Back in Paris after the most recent French offensive, David Backus took advantage of the opportunity to run a few errands. In addition to visiting a bank and a fine clothes shop, Backus bid farewell to the distinguished 25-year-old captain of the 51st Highlanders, who would travel to “the big show” at Ypres. What Backus called the “big show” was in fact the Third Battle of Ypres, or the Battle of Passchendaele, one of the deadliest military engagements of the First World War. Additionally, David Backus’s August 24th diary entry lends the impression that his days as an ambulance driver were numbered. He reported travelling to the U.S. Aviation Headquarters, where he qualified for the U.S. Army’s physical exam and filled out an application to become a pilot. And when he visited the American Red Cross Headquarters at Place de la Concorde, Backus received a letter of recommendation from Mr. Harjes, which would, ideally, secure him a place as a pilot in the First World War.

 

Backus diary page
Backus diary page


Saturday, Aug. 25, 17
[...] Went to U.S. Aviation Headquarters. Qualified for physical exam put in my application. Meet Mark & Stan Metcalfe, we went to the tipperary for lunch thence to Cafe. [...] Saw Mr. Harjes, nothing as yet so got a letter of recomdation [sic] from him for Aviatation [sic]. [...] Took Capt. Steward to Continental, got his hat from Brad. Went down to Gau du Nord & saw him off for Ypres for the big show. He is the senior officer in his battalion & only 25 years old [...] He is captain of 51st Highlanders, the chaps that took Vimy Ridge. [...]

Citation: David Backus Collection. Minnesota Historical Society, St. Paul, Minnesota. 123.D.10.6F

"New Offensive is Begun Near Ypres by British Forces" and "Next Army Draft Date Tentatively Set For New Year" - The Daily People's Press. August 23, 1917

By: Lori Williamson | WW1 Daybook | August 23, 2017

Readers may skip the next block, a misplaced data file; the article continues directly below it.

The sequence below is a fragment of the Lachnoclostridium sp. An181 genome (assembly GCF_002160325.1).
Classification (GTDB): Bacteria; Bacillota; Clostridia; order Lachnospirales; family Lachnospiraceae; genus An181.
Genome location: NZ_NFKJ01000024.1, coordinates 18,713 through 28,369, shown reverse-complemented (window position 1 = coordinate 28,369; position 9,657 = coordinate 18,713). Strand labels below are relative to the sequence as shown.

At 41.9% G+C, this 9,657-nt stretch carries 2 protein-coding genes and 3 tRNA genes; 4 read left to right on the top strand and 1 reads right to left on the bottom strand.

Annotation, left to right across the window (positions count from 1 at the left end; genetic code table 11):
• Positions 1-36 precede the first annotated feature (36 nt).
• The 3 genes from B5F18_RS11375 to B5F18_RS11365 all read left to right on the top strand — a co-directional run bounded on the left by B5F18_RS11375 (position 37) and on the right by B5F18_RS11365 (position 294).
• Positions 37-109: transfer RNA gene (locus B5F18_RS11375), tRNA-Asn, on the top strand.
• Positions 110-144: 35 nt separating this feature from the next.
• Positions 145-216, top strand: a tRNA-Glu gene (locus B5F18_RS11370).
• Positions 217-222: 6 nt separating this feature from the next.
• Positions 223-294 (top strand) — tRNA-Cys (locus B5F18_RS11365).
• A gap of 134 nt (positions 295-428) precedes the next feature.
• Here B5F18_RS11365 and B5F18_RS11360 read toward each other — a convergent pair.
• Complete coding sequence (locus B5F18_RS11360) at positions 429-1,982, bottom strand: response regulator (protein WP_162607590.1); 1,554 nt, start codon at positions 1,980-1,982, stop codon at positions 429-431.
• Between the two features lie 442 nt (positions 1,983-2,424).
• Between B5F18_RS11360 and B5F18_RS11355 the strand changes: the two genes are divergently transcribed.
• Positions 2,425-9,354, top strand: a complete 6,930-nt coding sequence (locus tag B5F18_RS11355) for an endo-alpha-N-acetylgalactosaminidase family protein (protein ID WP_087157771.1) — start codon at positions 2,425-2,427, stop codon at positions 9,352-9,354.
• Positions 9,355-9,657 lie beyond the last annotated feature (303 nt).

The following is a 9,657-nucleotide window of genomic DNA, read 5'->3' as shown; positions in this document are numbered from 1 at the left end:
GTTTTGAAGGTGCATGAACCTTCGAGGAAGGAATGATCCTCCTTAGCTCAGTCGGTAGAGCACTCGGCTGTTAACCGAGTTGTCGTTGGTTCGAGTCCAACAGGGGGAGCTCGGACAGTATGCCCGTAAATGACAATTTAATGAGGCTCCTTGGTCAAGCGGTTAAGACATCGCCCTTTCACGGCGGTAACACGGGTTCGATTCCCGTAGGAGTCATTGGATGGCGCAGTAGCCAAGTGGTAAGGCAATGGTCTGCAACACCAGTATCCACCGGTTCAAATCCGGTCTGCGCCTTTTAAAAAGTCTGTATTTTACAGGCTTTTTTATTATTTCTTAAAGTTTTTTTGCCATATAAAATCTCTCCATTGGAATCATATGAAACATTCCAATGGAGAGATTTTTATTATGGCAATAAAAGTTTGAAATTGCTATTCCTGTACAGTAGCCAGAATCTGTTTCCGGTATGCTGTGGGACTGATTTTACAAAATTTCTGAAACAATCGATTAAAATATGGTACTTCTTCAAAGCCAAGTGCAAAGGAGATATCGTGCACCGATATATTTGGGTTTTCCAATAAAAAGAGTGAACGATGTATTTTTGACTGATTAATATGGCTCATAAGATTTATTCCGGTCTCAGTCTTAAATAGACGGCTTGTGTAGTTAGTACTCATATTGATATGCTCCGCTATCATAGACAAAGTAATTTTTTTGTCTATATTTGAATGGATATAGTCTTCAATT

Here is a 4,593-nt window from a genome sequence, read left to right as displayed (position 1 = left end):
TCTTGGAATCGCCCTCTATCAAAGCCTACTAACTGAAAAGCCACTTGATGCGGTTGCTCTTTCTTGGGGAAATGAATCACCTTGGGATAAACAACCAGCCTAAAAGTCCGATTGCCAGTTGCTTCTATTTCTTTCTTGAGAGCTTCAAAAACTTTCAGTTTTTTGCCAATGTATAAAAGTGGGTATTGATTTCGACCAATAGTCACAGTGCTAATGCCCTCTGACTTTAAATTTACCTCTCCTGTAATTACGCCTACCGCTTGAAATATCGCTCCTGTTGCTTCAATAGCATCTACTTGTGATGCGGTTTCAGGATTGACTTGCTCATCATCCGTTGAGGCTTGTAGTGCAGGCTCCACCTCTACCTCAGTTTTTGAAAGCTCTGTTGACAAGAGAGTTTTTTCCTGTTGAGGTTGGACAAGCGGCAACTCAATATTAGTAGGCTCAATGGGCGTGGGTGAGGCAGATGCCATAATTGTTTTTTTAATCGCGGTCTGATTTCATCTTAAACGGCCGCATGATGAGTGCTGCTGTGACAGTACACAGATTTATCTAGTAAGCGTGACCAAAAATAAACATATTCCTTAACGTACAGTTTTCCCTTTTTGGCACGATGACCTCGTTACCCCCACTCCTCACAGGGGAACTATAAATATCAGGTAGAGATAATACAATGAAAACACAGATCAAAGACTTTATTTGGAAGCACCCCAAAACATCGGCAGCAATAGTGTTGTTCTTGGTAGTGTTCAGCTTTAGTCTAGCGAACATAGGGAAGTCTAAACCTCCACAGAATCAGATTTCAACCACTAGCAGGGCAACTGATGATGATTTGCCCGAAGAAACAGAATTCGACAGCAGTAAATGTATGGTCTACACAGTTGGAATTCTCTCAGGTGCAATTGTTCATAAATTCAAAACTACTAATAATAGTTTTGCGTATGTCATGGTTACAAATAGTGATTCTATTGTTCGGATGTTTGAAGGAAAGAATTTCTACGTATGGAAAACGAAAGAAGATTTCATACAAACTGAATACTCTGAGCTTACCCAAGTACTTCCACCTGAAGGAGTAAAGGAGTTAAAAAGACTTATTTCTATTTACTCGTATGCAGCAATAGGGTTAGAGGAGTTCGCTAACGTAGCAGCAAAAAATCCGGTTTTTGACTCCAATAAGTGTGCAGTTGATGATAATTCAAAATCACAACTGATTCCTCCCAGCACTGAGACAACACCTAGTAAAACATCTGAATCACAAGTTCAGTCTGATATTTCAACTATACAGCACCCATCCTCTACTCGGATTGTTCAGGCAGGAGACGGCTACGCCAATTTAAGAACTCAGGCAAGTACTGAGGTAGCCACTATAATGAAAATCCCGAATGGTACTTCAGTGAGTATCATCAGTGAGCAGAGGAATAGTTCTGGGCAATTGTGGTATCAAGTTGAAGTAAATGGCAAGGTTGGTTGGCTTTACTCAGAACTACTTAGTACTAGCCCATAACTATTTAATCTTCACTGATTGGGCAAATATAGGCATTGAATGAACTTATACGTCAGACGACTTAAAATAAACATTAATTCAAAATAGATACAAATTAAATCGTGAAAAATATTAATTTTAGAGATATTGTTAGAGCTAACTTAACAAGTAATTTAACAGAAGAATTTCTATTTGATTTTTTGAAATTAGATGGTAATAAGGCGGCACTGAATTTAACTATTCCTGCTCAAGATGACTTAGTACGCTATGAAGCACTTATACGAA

Winsted, MN Conscript Advocates Censorship and Internment of "Disloyal" Citizens

By: Lori Williamson | WW1 Daybook | August 22, 2017


Before leaving to fight in France, an American conscript from Winsted, Minnesota, sent this strongly worded letter to Senator Knute Nelson, in which he criticized the U.S. government’s excessive valuation of freedom of speech. According to this soldier, the principle of freedom of speech was “rapidly promoting disloyalty and sedition” at a time when their consequences were extremely dire. The author argued that any American opposition to the war encouraged the German Army abroad, thus lengthening the conflict and resulting in more U.S. casualties. By this logic, those that criticized the United States in a time of war were “murderers by every law of Heaven and Earth.” In order to protect pro-American sentiment on the Home Front, the author would resort to extreme measures: shutting down all newspapers that were deemed anti-American and adopting the practice of internment or deportation for all disloyal citizens. In conclusion, the author promised Senator Nelson that he and his fellow soldiers could hold the Front, but it was Nelson’s duty to “keep the copperheads and hyenas from knifing [them] in the rear.”



 

Letter from conscript


Winsted, Minn., Aug 22nd, 1917
[...]
Dear Sir: